By Asmau Ahmad
The sickbay of Ahmadu Bello University (ABU), Zaria, Kaduna State, has been upgraded to a full-fledged-secondary hospital with 50 beds. The Vice-Chancellor of the university, Prof. Abdullahi Mustapha, said this on Tuesday in his speech at the inauguration of the facility at the institution’s main campus at Samaru. Mustapha who said that he met the project on his table on assumption of office, added that providing such a facility was a task uppermost to his administration.
The V-C gave thanks to God for the opportunity to undertake the project during his tenure. He said that his administration was also working to ensure that it establishes a similar facility at the Kongo campus of the university. Mustapha said that the university also intended to provide modern hospital facilities at the new ABU-phase-two project to prevent people from embarking on overseas trip for medical check-ups.
The V-C advised the staff and students of the institution who had not registered with National Health Insurance Scheme (NHIS) to do so, because of its importance. Also, Prof. Mohammed Lawal-Khalid, the Chief Medical Director, Ahmadu Bello University Teaching Hospital (ABUTH), said that the services being rendered by the sickbay would improve based on current facilities.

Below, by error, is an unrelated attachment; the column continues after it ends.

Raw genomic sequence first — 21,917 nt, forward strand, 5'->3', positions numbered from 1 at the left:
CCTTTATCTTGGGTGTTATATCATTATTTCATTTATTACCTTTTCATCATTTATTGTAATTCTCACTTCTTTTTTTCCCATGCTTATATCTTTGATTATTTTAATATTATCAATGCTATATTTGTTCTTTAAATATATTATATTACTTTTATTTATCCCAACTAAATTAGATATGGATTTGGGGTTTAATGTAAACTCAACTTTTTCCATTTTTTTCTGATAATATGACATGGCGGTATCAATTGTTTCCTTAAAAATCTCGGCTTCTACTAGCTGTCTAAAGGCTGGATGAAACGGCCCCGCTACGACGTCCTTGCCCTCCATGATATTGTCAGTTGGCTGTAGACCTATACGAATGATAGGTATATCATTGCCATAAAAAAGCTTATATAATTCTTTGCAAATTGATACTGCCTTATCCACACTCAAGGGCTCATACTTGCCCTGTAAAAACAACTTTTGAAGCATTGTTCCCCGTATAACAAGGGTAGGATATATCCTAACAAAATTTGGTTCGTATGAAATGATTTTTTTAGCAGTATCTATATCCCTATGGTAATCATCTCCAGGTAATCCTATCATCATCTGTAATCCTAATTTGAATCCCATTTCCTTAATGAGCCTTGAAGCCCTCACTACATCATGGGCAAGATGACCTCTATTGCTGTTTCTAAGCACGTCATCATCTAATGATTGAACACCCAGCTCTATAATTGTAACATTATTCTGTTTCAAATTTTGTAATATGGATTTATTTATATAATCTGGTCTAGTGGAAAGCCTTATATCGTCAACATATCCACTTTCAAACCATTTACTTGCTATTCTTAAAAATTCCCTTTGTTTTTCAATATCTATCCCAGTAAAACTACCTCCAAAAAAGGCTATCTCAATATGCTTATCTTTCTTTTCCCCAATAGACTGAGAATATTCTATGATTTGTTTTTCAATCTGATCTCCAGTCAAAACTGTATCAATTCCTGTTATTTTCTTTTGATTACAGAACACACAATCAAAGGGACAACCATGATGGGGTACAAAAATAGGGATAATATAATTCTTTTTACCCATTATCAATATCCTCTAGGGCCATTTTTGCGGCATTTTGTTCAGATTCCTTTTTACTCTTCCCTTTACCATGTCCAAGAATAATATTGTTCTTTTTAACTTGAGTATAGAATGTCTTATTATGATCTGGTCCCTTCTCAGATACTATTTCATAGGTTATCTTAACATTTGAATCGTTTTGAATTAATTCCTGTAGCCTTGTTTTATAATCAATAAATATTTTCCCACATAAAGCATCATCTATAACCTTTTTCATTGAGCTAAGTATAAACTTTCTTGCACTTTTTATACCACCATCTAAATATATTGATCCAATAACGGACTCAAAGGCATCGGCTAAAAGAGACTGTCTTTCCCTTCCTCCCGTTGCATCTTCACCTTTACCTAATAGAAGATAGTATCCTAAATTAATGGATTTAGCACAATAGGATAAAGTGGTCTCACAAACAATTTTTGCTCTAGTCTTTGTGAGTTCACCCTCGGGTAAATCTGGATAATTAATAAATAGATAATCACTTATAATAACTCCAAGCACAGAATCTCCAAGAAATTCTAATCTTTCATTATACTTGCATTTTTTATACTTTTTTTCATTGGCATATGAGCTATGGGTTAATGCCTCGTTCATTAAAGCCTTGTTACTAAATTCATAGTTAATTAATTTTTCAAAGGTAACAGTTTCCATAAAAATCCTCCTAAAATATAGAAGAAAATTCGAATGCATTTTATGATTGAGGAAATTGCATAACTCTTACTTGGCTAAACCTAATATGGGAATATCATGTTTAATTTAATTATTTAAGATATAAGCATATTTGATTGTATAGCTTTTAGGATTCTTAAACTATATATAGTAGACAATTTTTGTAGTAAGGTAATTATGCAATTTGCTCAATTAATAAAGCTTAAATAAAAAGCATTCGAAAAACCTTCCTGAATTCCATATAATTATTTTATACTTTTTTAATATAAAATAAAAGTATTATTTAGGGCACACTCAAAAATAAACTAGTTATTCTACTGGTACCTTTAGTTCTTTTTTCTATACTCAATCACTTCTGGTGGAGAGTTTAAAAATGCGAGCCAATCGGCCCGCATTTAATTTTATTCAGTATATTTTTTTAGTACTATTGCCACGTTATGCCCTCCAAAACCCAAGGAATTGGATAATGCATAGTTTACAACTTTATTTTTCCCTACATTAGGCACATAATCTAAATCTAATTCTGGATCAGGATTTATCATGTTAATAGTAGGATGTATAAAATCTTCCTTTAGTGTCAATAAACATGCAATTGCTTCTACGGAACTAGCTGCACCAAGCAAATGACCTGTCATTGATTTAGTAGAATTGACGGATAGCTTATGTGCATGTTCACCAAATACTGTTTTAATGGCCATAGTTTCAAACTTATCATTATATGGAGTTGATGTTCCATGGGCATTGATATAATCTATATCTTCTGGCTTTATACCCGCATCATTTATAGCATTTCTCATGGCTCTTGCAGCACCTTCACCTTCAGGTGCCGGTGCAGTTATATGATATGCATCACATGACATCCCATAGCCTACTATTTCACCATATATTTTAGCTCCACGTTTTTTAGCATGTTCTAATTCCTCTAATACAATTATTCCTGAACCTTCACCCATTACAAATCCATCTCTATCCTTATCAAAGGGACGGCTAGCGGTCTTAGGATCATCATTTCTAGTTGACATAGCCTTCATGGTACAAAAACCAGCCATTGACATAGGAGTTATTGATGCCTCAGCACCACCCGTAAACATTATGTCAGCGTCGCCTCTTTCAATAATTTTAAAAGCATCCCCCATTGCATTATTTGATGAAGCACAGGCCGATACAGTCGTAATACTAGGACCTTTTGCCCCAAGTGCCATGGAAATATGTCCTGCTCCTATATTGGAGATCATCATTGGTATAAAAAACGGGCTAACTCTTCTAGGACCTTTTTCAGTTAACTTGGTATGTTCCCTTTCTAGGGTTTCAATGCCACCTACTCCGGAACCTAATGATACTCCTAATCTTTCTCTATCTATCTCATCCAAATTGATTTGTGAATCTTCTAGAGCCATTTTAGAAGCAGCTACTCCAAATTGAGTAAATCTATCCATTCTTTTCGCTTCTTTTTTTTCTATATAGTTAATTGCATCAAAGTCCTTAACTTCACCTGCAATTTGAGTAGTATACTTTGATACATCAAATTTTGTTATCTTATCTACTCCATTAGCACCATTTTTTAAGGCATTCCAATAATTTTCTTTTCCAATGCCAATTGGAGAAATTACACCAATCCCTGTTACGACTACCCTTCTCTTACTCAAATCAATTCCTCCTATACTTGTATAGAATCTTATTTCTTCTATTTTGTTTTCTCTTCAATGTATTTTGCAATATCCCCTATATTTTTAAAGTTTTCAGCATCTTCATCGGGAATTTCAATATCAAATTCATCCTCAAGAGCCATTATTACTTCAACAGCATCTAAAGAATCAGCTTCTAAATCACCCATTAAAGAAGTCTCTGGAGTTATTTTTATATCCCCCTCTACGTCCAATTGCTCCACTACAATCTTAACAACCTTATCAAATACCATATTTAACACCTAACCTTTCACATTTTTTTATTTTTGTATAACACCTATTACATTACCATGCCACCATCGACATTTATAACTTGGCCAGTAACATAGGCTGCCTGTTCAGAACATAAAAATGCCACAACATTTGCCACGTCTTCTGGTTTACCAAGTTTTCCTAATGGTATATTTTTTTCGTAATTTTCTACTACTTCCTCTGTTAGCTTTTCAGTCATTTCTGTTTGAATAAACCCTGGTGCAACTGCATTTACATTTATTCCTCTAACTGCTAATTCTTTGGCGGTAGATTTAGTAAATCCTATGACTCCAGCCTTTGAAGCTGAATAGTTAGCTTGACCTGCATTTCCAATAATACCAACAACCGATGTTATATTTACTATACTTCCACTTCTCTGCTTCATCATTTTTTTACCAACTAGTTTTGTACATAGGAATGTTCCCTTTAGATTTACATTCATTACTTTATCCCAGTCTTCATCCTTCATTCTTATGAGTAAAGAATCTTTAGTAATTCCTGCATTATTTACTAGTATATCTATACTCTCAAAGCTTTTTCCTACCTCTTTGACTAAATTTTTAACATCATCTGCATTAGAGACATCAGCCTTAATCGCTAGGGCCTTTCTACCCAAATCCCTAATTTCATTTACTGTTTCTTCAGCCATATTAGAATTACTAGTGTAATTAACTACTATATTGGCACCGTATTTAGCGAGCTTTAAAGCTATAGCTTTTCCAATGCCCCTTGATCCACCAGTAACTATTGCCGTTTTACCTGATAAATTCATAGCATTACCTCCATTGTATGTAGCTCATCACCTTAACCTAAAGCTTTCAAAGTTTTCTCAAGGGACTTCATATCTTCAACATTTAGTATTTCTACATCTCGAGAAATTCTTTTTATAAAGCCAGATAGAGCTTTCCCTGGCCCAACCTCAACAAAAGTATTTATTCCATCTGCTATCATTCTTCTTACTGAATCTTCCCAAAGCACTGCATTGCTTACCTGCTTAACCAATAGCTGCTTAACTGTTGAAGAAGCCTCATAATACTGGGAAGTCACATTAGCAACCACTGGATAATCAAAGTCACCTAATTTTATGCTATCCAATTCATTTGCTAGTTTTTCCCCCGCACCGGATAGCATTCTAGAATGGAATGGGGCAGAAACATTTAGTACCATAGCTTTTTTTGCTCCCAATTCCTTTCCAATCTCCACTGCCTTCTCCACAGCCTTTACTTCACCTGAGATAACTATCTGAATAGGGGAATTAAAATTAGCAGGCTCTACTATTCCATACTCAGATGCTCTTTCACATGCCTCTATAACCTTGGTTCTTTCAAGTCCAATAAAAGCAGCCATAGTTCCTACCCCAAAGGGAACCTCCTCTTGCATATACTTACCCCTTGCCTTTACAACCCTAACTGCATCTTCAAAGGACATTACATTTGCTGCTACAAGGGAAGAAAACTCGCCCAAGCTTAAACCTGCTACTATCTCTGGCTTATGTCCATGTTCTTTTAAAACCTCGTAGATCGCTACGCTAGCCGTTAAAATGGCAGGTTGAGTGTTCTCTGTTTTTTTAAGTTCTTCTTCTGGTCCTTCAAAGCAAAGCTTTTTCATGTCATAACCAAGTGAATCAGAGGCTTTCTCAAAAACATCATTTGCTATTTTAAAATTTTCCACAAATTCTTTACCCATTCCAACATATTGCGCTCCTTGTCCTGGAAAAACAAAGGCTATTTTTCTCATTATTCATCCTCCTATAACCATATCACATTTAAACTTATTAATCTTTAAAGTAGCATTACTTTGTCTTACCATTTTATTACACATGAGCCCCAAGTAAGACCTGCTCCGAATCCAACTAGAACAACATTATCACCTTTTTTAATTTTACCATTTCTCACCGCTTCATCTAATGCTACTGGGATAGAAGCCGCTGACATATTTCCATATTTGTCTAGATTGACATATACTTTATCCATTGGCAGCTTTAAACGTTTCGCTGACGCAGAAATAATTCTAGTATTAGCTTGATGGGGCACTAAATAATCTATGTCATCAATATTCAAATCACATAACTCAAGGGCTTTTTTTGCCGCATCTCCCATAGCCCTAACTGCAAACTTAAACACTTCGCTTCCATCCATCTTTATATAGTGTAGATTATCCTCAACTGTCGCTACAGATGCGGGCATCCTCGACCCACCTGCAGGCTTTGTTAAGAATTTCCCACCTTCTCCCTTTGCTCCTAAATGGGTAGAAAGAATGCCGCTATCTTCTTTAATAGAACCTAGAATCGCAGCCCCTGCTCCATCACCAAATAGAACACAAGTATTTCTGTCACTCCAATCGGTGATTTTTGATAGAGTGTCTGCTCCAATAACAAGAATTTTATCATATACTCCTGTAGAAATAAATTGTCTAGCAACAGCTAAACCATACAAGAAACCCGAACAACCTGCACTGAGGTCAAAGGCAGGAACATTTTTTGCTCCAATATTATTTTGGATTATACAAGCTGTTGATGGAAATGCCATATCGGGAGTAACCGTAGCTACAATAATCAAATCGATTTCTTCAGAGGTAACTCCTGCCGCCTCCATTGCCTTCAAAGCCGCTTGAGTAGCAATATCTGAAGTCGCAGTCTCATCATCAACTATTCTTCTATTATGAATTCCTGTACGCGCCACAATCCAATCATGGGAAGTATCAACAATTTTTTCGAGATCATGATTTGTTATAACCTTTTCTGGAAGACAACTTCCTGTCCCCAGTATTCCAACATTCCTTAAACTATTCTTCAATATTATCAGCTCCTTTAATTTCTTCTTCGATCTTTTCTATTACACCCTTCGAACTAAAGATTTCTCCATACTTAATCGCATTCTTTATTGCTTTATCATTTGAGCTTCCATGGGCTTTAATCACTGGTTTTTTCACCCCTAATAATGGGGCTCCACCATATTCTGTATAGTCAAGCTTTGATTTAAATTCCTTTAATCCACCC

Lawal-Khalid promised to mobilise manpower from ABUTH to effectively take care of personnel needs of the hospital. Similarly, the Director, University Health Services, Dr Nana Hauwa’u-Madugu, said that the sickbay was established in 1962 to take care of the health needs of the university community.
“This facility was established in 1962 as a sickbay, literally, this means a place or room a patient is kept awaiting referral to a clinic or hospital.
“At that time, limited services could only be rendered and the population of both the staff and students was not significant enough to warrant expanded services,” she said.
The director listed the facilities inaugurated to include: a 10-bed capacity in-patient female ward, a six-bed capacity male ward, an amenity ward for senior staff and a fully equipped operating theatre.
Others according to her are, a modern-labour ward with beds that would give a single solution for labour delivery as well as an administrative block.